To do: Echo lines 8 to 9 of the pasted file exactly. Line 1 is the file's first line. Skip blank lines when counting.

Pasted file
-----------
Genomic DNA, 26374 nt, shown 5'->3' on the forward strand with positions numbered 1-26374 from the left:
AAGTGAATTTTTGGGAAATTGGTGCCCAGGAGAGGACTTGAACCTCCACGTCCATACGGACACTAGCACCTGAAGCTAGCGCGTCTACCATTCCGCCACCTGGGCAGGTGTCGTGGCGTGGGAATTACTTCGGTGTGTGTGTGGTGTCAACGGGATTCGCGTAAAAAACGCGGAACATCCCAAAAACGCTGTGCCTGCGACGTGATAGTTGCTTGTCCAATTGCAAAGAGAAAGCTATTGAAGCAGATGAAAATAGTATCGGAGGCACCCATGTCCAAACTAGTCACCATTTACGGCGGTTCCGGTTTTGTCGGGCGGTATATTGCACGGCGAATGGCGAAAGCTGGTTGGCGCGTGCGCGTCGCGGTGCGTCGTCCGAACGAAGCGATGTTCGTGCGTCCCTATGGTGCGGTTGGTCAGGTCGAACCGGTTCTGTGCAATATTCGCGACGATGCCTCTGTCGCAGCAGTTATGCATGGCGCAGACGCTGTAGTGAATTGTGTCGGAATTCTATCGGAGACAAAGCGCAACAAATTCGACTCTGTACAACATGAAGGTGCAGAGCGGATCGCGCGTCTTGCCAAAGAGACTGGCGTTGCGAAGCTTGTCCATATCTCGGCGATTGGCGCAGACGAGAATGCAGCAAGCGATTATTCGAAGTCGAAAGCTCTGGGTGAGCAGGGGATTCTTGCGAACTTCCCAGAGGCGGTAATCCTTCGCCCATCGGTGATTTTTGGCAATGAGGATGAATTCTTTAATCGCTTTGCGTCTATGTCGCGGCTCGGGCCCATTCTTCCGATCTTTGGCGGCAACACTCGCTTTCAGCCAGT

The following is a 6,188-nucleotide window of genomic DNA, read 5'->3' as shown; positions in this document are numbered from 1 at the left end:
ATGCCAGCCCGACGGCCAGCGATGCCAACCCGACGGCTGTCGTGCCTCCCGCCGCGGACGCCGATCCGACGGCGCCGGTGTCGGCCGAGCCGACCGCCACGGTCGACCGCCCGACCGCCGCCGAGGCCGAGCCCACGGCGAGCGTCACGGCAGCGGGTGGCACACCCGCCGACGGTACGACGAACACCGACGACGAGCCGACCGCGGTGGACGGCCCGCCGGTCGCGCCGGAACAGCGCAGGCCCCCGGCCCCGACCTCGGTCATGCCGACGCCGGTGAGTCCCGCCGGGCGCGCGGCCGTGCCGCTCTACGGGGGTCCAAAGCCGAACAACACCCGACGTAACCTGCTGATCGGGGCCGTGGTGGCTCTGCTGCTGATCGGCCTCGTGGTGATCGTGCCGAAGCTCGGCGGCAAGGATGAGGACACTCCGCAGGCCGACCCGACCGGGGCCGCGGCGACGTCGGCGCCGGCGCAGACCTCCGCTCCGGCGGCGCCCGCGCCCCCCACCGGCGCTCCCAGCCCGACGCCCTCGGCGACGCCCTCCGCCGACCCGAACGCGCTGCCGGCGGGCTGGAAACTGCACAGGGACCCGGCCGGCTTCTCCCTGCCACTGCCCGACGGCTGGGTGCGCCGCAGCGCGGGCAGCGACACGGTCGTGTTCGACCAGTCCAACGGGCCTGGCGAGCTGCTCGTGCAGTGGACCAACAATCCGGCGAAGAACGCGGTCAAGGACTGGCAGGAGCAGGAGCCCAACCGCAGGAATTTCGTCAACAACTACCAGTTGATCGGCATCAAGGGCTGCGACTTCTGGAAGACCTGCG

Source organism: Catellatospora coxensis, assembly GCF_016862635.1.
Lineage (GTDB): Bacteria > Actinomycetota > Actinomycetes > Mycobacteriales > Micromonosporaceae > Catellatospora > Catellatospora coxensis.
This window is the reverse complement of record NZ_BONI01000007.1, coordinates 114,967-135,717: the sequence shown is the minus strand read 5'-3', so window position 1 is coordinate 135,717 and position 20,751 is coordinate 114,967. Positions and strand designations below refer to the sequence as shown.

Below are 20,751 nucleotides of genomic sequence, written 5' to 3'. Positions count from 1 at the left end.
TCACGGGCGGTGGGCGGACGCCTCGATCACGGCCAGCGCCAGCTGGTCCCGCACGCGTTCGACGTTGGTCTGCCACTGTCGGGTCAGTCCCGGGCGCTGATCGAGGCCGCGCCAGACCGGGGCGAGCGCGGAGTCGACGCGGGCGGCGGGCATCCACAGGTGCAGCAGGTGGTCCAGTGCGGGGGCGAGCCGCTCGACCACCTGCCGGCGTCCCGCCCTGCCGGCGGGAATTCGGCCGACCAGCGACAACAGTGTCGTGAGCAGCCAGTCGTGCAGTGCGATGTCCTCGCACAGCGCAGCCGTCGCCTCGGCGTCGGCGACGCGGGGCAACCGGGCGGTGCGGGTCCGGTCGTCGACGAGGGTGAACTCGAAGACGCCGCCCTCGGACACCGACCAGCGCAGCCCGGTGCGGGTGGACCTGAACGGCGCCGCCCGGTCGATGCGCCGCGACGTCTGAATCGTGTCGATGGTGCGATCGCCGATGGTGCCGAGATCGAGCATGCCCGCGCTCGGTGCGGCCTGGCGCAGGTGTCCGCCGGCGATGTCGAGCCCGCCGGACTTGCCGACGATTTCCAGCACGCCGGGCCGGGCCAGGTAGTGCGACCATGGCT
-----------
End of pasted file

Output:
Below are 20,751 nucleotides of genomic sequence, written 5' to 3'. Positions count from 1 at the left end.
TCACGGGCGGTGGGCGGACGCCTCGATCACGGCCAGCGCCAGCTGGTCCCGCACGCGTTCGACGTTGGTCTGCCACTGTCGGGTCAGTCCCGGGCGCTGATCGAGGCCGCGCCAGACCGGGGCGAGCGCGGAGTCGACGCGGGCGGCGGGCATCCACAGGTGCAGCAGGTGGTCCAGTGCGGGGGCGAGCCGCTCGACCACCTGCCGGCGTCCCGCCCTGCCGGCGGGAATTCGGCCGACCAGCGACAACAGTGTCGTGAGCAGCCAGTCGTGCAGTGCGATGTCCTCGCACAGCGCAGCCGTCGCCTCGGCGTCGGCGACGCGGGGCAACCGGGCGGTGCGGGTCCGGTCGTCGACGAGGGTGAACTCGAAGACGCCGCCCTCGGACACCGACCAGCGCAGCCCGGTGCGGGTGGACCTGAACGGCGCCGCCCGGTCGATGCGCCGCGACGTCTGAATCGTGTCGATGGTGCGATCGCCGATGGTGCCGAGATCGAGCATGCCCGCGCTCGGTGCGGCCTGGCGCAGGTGTCCGCCGGCGATGTCGAGCCCGCCGGACTTGCCGACGATTTCCAGCACGCCGGGCCGGGCCAGGTAGTGCGACCATGGCT